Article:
What is Medicare Fraud?

Medicare fraud occurs when a hospital, nursing home, doctor's office, hospice care facility, ambulance service, pharmacy, rehabilitation center, or any other type of healthcare provider overbills Medicare.


Who can report Medicare fraud?

Medicare fraud whistleblowers are almost always healthcare professionals. They are commonly employed as hospital administrators, nurses, hospice or nursing home workers, ambulance drivers, pharmacists, or as any other type of healthcare professionals.

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Physician and Six Others Linked To Huge $375 Million Medicare Scheme
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Seven people, including a doctor and his office manager, were arrested for allegedly making fraudulent claims as part of a Medicare scheme. The damage nears $375 million.
The charges were brought about by Deputy Attorney General James Cole and members of other groups, including Health and Human Services, the Justice Department’s Criminal Division, FBI and Centers for Medicare and Medicaid Services.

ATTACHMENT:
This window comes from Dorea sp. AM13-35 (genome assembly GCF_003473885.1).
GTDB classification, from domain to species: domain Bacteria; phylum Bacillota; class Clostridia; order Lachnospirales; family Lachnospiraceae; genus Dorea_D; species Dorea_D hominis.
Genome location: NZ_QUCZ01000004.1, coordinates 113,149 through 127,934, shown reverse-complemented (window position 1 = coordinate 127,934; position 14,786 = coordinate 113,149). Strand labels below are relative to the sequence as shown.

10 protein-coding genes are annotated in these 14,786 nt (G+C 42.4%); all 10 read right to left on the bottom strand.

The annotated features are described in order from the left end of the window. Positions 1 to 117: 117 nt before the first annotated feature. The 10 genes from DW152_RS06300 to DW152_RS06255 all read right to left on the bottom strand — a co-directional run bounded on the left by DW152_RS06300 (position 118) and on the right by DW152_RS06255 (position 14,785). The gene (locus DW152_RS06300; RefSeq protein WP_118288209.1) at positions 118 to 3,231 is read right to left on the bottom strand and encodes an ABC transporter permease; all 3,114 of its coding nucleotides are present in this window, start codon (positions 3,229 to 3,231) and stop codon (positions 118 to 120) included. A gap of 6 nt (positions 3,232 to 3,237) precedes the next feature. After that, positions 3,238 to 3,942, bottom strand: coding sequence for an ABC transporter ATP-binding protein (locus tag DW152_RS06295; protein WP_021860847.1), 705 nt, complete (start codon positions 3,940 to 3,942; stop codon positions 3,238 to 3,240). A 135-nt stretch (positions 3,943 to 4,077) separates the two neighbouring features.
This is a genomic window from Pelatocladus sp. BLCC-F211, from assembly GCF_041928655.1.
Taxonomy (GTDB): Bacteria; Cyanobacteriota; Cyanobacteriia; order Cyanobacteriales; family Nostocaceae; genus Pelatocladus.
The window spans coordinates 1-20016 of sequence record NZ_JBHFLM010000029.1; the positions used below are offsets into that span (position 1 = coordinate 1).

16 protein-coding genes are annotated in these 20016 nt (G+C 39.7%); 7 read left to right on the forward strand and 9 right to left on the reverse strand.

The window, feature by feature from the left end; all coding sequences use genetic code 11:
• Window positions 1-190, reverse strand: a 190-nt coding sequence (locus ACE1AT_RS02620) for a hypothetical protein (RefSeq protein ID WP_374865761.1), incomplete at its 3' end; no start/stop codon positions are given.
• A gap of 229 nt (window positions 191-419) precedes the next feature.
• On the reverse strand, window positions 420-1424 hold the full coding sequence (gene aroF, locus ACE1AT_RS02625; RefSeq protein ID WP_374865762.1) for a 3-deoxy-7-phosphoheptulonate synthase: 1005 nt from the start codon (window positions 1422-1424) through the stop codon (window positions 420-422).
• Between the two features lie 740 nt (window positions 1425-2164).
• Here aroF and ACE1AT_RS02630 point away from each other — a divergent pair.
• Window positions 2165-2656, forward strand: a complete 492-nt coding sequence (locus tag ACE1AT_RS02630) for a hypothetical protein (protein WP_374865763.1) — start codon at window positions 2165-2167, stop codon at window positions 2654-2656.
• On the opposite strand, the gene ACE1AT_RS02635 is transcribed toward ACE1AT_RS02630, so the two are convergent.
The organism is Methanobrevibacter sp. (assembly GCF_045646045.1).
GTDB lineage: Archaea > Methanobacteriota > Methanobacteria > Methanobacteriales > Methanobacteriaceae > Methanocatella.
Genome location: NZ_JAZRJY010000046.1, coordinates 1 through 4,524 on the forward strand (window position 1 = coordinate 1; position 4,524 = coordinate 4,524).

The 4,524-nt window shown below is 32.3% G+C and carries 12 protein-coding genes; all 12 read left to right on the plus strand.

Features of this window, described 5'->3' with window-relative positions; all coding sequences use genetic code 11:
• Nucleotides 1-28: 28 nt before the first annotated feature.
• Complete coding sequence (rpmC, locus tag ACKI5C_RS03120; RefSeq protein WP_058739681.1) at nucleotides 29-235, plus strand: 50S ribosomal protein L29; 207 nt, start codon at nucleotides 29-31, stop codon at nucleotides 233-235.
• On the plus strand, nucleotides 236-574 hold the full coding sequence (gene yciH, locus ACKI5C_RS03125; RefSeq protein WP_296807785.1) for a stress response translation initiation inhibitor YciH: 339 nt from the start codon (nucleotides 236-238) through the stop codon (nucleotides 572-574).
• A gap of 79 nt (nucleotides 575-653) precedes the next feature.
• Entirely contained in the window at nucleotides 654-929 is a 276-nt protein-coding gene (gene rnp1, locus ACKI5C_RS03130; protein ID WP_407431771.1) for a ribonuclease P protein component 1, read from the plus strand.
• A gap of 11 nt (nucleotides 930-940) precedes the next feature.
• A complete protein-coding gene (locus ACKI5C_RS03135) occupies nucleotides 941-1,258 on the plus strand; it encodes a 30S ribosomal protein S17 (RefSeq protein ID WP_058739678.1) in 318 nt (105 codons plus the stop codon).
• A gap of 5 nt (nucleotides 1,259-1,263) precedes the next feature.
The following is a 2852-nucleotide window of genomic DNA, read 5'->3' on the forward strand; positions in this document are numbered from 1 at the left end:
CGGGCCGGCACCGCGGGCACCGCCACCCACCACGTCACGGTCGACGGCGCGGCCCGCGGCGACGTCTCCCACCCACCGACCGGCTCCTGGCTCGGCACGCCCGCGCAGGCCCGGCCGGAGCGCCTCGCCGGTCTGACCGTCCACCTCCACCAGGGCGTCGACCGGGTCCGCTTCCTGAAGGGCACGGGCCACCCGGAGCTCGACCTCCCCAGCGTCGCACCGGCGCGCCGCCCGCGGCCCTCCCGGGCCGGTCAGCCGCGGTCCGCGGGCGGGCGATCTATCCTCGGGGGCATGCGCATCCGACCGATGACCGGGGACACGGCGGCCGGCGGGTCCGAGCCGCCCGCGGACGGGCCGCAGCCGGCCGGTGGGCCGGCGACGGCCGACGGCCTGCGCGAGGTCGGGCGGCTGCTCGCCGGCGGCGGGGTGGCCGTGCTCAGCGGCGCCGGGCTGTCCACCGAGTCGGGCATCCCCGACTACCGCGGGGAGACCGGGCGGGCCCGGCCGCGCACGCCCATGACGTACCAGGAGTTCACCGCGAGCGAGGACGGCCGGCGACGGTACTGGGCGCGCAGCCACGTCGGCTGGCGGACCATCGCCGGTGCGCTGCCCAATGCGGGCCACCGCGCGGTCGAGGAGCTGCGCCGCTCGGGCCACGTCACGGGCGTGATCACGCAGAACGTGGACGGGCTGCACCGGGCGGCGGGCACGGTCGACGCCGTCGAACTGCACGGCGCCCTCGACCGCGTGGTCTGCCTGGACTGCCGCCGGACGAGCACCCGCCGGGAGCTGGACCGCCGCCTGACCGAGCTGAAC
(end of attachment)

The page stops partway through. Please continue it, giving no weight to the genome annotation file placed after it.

The physician, Jacques Roy, M.D., is a 54-year-old from Rockwall, Texas charged with nine counts of substantive health care fraud. Roy and six others are charged with one count each of conspiracy to commit health care fraud. Others involved in the scheme are charged with health care fraud and making false statements to Medicare. Aside from this group of people, several home health agencies associated with the physician have been suspended. The conspiracy charge and health care fraud charges carry possible a penalty of 10 years in prison. The false statement charge faces a maximum of five years in prison. Each of these charges also comes with a $250,000 fine.

These charges come after development of tools specifically designed to detect instances of fraud and similar schemes. The Medicare Fraud Strike Force was designated to look into leads involving Medicare fraud. The group was led to Roy after he allegedly certified at least 11,000 patients from several different home health agencies in just five years. In this period of time he certified more patients for Medicare than any other practice in the country. As a result, nearly $375 million were billed to either Medicaid or Medicare. The group claims this is the largest scheme related to home health fraud, if the allegations are proven to be true. Roy is also accused of making unnecessary visits to patient homes and providing services that were not needed to begin with.

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